Wharton Prof. Reminds Us Of The Power Of Social Stereotypes
Herring was on hand at the Brookings Institution conference, "Restructuring the US Residential Mortgage Market," to critique a paper written by two Brookings economists, Ted Gayer and Karen Dynan. The paper says that the GSEs were placed in conservatorship to forestall a liquidity crisis, but Herring found the story of a bank run on the GSEs to be more appealing, so that was the story he used.
Herring didn't need to read any comparative loan performance data that might undermine his certitude that affordable housing goals translated into reckless and imprudent mortgage underwriting. His fictitious story about a GSE run leads him to conclude that the companies, "led to the whole destabilization of the financial system. Surely this is a model that is fatally flawed."
And then think about whether academic standards at elite business schools are under assault.
7 comments - Wharton Prof. Reminds Us Of The Power Of Social Stereotypes
They all come from elite schools. May be 2008 crisis was casualty of reckless corporate games played by these people.
I believe that is the classic definition of moral hazard.
And the bond markets recognized that fact. And, more importantly, the U. S. Treasury realized that the bond markets recognized that fact.
Are you seriously suggesting that we should applaud entities that priced credit risk on volume?
Oh and how much were those mainly Wall Street folks paid and, what if anything did they suffer institutionally and personally which compares to what was perpetrated against Fannie Mae and Freddie Mac, their executives, employees, and shareholders?
I don't know who told you "Prior to 2008, the GSEs were pricing credit risk based on volume -- not the likelihood of default," but it's not true.
The point of the post was that virtually nothing said by Prof. Herring was true. He's one in a small army of so-called experts who dissemble and lie ad nauseam about the GSEs.
No one has ever come closes to matching the GSEs stellar loan performance, or their reliable profitability, since the deregulation of interest rates in the early 1970s. Credit looses spiked in the wake of the housing crash (from 5 bps p.a. in 2007 to 52 bps p.a. in 2009) because of contagion from an epidemic of fraud in Wall Street's private securitizations.
Read Part 1 on the paper, which will soon be republished with typos cleaned up.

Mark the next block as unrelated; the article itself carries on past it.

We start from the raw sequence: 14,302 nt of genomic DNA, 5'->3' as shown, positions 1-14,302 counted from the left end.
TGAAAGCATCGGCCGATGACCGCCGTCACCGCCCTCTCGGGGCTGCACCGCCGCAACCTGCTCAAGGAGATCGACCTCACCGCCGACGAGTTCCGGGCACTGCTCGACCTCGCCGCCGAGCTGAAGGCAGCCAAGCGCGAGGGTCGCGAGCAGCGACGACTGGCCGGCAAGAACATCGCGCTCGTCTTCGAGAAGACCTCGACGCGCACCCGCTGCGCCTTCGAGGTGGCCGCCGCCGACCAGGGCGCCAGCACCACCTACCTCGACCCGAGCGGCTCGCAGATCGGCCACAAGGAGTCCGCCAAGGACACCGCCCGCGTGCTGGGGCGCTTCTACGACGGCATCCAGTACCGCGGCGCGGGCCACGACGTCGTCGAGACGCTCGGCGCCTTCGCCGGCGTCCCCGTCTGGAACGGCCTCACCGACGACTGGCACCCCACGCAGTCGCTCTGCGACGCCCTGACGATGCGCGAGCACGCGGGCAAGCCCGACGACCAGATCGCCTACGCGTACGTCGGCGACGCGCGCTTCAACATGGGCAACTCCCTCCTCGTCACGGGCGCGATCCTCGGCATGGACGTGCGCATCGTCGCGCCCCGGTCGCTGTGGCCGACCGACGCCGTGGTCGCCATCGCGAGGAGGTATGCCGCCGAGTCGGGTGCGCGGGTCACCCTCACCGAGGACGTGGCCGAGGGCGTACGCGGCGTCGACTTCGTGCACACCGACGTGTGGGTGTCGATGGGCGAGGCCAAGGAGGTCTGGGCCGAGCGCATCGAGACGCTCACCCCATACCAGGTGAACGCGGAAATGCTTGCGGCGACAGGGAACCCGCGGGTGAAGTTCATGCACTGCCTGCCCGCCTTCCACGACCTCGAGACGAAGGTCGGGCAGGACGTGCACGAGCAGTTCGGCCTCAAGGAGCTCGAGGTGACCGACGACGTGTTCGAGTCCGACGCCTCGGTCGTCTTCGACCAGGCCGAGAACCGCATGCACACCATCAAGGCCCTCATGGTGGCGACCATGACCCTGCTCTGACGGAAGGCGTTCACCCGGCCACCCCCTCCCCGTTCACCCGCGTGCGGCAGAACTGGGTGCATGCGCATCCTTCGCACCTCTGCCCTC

The record shows that in the summer of 2008, the GSEs were paying record spreads over Treasury securities on their debt. And they had over $1.5 trillion in debt.
On the Fannie Mae website, you can find the history of 3 month rates compared to 3 month T bill rates. These rates breached 100 basis points starting in late 2007.
And the TBA markets were also showing signs of stress. The bid offer spread approached 50 basis points. The GNMA-FNMA price spread breached 2 points for the first time,
The Treasury needed an entity to stabilize TBA markets through outright purchases of MBS and mortgages. As long as the GSEs could borrow close to Treasury rates, they could fulfill that role. Borrowing 100 bp over Treasury meant they couldn't.
Not sure if you are familiar with GSE history, but Fannie Mae's initial role was to buy mortgages to provide liquidity to the mortgage system. And they were unable to do that in the summer of 2008.
Thanks for illustrating the point of an earlier piece, "GSE Critics Ignore Credit Market Data," http://www.fidererongses.com/params/post/1043010/gse-critics-ignore-credit-market-data.
Yes, during 2008 GSE credit spreads did spike, though not nearly as much as, they did for other too big to fail institutions.
But the GSEs never lacked liquidity or the ability to fund mortgages in the summer of 2008. Whoever told you otherwise is either ignorant or a liar.
Also see, The old "implicit-guarantee-of-GSEs-didn't-work-so-make-the-government-guarantee-private-mortgage-securitizations" routine
But, my initial comment was aimed at your reluctance or avoidance to discuss--or even mention--what I consider the real cause of the 2008 financial Armageddon and that was the $2.7 Trillion in poorly underwritten, falsely rated, thinly guaranteed, and soon to bleed red ink "Private Label Securities," or PLS" (non-GSE), mortgage backed bonds, thrown into the market not by Fannie and Freddie but the nation's major banks and investments banks which sold those securities worldwide.
The rapidly defaulting PLS bond losses made the US real estate softening an international debacle.
Check out the $187 Billion GSE forced capital infusion in 2008 to the nearly $450 Billion in TARP funds lavished on the banks with no reciprocal lending obligations required, just same-o, same-o.
How can you ignore Wall Street's financial perfidy, but indict the government's efforts through Fannie and Freddie, which--if you haven't noticed--since 2008 have mainatined the nation's secondary mortgage market functioning smoothly?
Be very careful for what you wish.
Having written about these matters extensively, the Fannie Mae of 2005 and beyond, can't be compared to the corporation of my time because I am confident CEO Frank Raines and CFO Tim Howard--who had been hounded out of their jobs owing to a partisan "drive by"--wouldn't have made the errors of those Fannie officials who followed them in 2005.
BTW, I suggest you Google "David Fiderer" and read his several credible articles and histories of this era and get much better educated. (Pay special attention to his commentary about the high quality and marginal losses and defaults Fannie produced pre-2005 and even for a year or two afterwards.)
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